In a movie theatre, Hank works up the nerve to speak to the lone woman seated behind him.
At an upscale apartment, Jack invites Sarah over for a bottle of wine.
As these two very different stories unfold and intertwine, underlying connections between them begin to emerge.
Writer/director: Christopher Smets
Producers: Elizabeth Whitmere, Juan Montalvo, Sean Buckley, Gregory Nihon, Ryan Goldhar, Terry McGurrin
This film was at once both the most challenging and most rewarding project I’ve ever attempted.
The script is partially adapted from a play I wrote called Tall Tales from the Little Black Book, and the two scenes that were extracted for the film are presented more or less faithfully: with the exception of a couple of brief excursions outside, I didn’t want to ‘open it up’ for the screen. Instead, my cinematographer Juan Montalvo and I tried to use the confinement of the interiors to our advantage as much as possible.
Our two scenes – which had followed one another onstage – were then designed to be intercut, revealing emotional and thematic connections to one another as we shift back and forth between them. Most of these transitions were carefully scripted and planned in advance but quite a few happy discoveries occurred in the editing room.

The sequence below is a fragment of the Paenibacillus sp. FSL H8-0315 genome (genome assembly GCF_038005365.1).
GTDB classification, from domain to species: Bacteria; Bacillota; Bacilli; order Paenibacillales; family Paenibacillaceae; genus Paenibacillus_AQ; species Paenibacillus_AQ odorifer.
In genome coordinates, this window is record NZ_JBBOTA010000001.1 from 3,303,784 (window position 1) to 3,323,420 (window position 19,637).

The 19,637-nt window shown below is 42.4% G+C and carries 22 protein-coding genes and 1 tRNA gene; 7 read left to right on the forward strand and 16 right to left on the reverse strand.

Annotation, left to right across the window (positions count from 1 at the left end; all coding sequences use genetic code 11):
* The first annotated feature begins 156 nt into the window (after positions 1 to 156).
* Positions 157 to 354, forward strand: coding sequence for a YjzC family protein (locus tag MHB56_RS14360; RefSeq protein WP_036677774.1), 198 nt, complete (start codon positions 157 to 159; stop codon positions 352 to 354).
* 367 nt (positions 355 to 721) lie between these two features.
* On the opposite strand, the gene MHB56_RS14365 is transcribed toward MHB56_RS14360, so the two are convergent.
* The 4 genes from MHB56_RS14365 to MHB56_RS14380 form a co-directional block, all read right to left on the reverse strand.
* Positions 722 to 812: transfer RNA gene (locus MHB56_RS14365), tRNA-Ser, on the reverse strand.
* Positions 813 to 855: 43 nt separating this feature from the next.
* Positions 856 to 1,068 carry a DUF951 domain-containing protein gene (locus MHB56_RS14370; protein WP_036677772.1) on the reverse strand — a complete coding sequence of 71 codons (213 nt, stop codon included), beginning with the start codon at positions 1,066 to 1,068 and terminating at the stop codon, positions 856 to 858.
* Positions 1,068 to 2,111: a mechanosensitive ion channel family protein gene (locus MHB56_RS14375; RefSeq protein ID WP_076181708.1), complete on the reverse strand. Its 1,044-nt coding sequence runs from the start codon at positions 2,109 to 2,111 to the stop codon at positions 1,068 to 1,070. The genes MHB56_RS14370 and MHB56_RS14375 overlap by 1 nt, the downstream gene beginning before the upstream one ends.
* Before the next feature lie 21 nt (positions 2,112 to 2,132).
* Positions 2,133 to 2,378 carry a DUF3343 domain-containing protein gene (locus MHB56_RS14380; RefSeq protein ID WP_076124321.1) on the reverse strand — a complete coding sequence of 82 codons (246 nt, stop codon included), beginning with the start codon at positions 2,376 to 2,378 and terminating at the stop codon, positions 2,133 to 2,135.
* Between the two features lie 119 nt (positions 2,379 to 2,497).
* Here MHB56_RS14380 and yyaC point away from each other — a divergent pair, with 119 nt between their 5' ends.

I can’t say enough about this incredible quartet of actors. Kristian Bruun, Natalie Lisinska, Elizabeth Whitmere, Jefferson Brown and I spent a lot of time in rehearsal before we ever set foot on set, and the discussions we had were a critical part of the creative process.
I had a massively ambitious, dialogue-heavy 30-page screenplay and with our taut two-day shooting schedule there wasn’t much room for error, but they consistently nailed their long takes over and over again in a way that was truly a joy to watch. It was also their invaluable input that, I think, gave the film a much stronger ending than the one I’d written originally.
I hope you enjoy it.
About Christopher Smets
Christopher Warre Smets made his feature screenwriting and directing debut in 2005 with The Overlookers, picking up awards at several North American film festivals. He followed it with the crime drama The Last Hitman (2008) starring Tony Award-winning actor Joe Mantegna, which won best feature at the 2008 Canadian Film Fest.
In 2010, he directed Empire of the Word: Lekha’s Journey for TVOntario – an interactive web series shot on location in London, Berlin, Istanbul, Egypt and India – which was later nominated for both a SXSW Interactive Award and a Webby.
As a writer, he has also contributed to the screenplays of numerous feature films including Pretend We’re Kissing (2015).
Flung, his most recent short, was filmed in New York City. He currently has several projects in development.